How does the economy work and what do we do about it? Now that it is struggling, more people are getting interested in its mechanisms. It is a complex system to which different tools can be applied which can help, hurt or have no impact over it. Depending on the tools being applied to a specific economy (local, regional, state, even world), nowadays it is divided into two types – free market economy and planning economy. Both of them have their advantages and disadvantages but the former has already been proven to be better than the latter.
In a free market economy, it is mainly the people who make decisions both as consumers and suppliers. The government’s role is to create regulations which prevent businesses from misinforming – or failing to inform – them about their product. Its other pivotal roles are to prevent businesses from colluding (agreeing not to compete and/or charging the same price – it is illegal in the United States) and protect their intellectual property.
As a result of these regulations, consumers are aware of what they are buying. They know the ingredients of the food, cigarettes and so on that they buy at the local gocery store as well as its, and other products’, dangers and risks. For example, there are warning labels in bold on every pack of cigarettes informing us about their deadly risks – on some of them, there is even a phone number that we can call in search of a help to quit smoking. Judging by the smokers’ strong addiction to tobacco and their unawareness of its adverse impacts, these warning labels make sense but it also depends on the insight of applying the labeling policy, as we can see from the results in this study, but that’s another matter.
Everything else outside the government regulations in a free market economy is based on the supply and demand theory. In other words, the higher the supply, the lower and price – and the higher the demand, the higher the price. The two are interdependent. To put it even better, it’s about how much money people are willing to pay for a product and whether there is a supplier of the product to offer it to them at that price. All that makes some markets very profitable and expand while others may end up recessing to a point where they even disappear. That’s why capitalism is so great – because as long as there is demand for a product, there is supply.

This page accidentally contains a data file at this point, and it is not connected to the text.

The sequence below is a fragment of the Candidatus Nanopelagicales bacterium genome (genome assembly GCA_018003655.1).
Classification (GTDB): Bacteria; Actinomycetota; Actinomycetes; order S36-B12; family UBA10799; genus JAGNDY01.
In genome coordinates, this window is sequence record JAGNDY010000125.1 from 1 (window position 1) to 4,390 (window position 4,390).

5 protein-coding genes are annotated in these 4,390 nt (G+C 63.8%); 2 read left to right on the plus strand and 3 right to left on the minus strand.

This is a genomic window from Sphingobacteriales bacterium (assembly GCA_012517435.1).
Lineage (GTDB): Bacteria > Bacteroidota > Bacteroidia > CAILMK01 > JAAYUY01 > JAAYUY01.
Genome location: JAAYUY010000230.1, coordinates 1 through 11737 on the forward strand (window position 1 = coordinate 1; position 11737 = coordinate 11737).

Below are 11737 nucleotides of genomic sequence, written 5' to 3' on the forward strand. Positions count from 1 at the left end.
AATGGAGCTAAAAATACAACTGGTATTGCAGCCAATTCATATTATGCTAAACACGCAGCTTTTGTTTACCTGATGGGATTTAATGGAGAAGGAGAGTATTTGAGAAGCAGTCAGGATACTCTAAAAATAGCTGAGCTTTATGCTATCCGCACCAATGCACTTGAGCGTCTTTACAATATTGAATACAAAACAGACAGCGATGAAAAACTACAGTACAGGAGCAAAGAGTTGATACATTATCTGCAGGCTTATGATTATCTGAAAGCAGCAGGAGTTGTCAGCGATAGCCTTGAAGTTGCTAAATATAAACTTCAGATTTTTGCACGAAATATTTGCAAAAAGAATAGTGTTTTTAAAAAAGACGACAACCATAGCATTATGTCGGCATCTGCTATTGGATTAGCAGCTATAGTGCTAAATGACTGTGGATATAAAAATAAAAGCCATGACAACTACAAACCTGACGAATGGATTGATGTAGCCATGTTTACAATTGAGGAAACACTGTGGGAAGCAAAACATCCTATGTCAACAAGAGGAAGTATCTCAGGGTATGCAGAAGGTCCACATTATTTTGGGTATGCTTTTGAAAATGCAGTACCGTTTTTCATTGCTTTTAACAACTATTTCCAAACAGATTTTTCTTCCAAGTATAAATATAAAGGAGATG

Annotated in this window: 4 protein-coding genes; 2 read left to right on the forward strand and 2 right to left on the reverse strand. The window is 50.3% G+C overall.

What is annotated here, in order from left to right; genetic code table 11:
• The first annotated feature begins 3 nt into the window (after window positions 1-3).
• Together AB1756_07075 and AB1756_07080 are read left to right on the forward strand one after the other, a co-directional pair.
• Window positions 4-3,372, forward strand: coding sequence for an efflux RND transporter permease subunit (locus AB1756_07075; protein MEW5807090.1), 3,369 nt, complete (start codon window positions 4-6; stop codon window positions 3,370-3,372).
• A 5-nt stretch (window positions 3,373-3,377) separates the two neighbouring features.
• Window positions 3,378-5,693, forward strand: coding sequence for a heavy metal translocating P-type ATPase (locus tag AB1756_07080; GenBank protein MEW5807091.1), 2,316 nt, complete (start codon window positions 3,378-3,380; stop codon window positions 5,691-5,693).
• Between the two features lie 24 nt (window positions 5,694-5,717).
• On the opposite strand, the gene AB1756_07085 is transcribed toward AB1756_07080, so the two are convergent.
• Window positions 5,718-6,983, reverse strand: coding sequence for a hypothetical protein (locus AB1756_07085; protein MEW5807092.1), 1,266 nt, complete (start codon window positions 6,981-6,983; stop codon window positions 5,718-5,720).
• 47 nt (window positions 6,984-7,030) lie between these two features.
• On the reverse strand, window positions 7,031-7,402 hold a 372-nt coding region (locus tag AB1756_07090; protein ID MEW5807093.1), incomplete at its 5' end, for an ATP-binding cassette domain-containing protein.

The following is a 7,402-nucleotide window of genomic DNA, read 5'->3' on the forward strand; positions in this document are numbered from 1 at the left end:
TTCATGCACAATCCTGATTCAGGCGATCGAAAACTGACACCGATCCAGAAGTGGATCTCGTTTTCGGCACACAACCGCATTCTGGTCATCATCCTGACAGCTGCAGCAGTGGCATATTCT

Caution!!! Caution!!! Caution!!! As much as capitalist economists have a better understanding about the economy than socialist economists, they speculate that in a capitalist economy everybody wins. Their point is that you buy what you want and you get satisfaction by having it and using it, whereas the supplier is satisfied by your giving him the money for the product. The point that they make is a very good one but consumers should think more abstractly about it.
For example, having a breakfast at Starbucks shows class and therefore raises our self-confidence, not to mention that we don’t even have to prepare ourselves our breakfast. However, the more often we do have a breakfast at Starbucks, the bigger the hole in our pocket becomes.
Regardless of whether we are willing to pay that price for breakfast over a certain period of time, we should ask ourselves whether we would be better off both financially and socially by spending less money on breakfast through preparing ourselves one – and spend the money that we are expected to save on going to a disco or buying something to our beloved ones or whatever else you can think of. It’s called trade-off – if you spend $10 dollars on something, you have $10 less to spend on other things.
What about the planning economy?
Planning economy is one where the government (and in some cases labor unions, too) has control over the economy beyond the regulations mentioned above. In a planning economy, the market is not free – the government is in control of it by possessing it or enacting legislation that imposes price ceilings which means making it illegal to sell a product for a higher price than the one mentioned in the specific legislation.
Such kind of an economy has already been proven to be a disaster to the countries that implement it. At first sight, everybody should be satisfied because a lot of the services are for free – among them education and health care, as was the case with the Eastern Bloc and its allies – the funds for the performance of which comes from taxes and other revenues to the government such as investments, tourism and exports.
However, oftentimes there is not enough money as revenue to cover all the costs, which compels the government to print more money which leads to inflation of the national (or regional) currency. Such a policy has been typical of the Central and Eastern Europe in times when left-wing governments were in the executive branch after 1989. As a result of that, people’s savings start to drain which leads them to exchange their money in local currency for a foreign more stable one, provided that they can do it.
In a planning economy, there is also lack of creativity and working mood because the salaries are fixed. If Doctor A has examined 500 patients for the past month, and Doctor B has examined twice as much over the same period of time, both of them are given the same monthly salary.
This situation discourages Doctor B from putting efforts to further develop his or her skills, as it gives him or her no satisfaction in the form of money, or rest, or anything else besides having helped more people. As noble as altruism seems to us, it quickly fades away when Doctor B realizes how Doctor A is not that occupied and receives the same salary: as if Doctor B works for a cheaper price even though his or her services are most likely worth more.
These are among the whole lot of reasons why capitalism beat communism.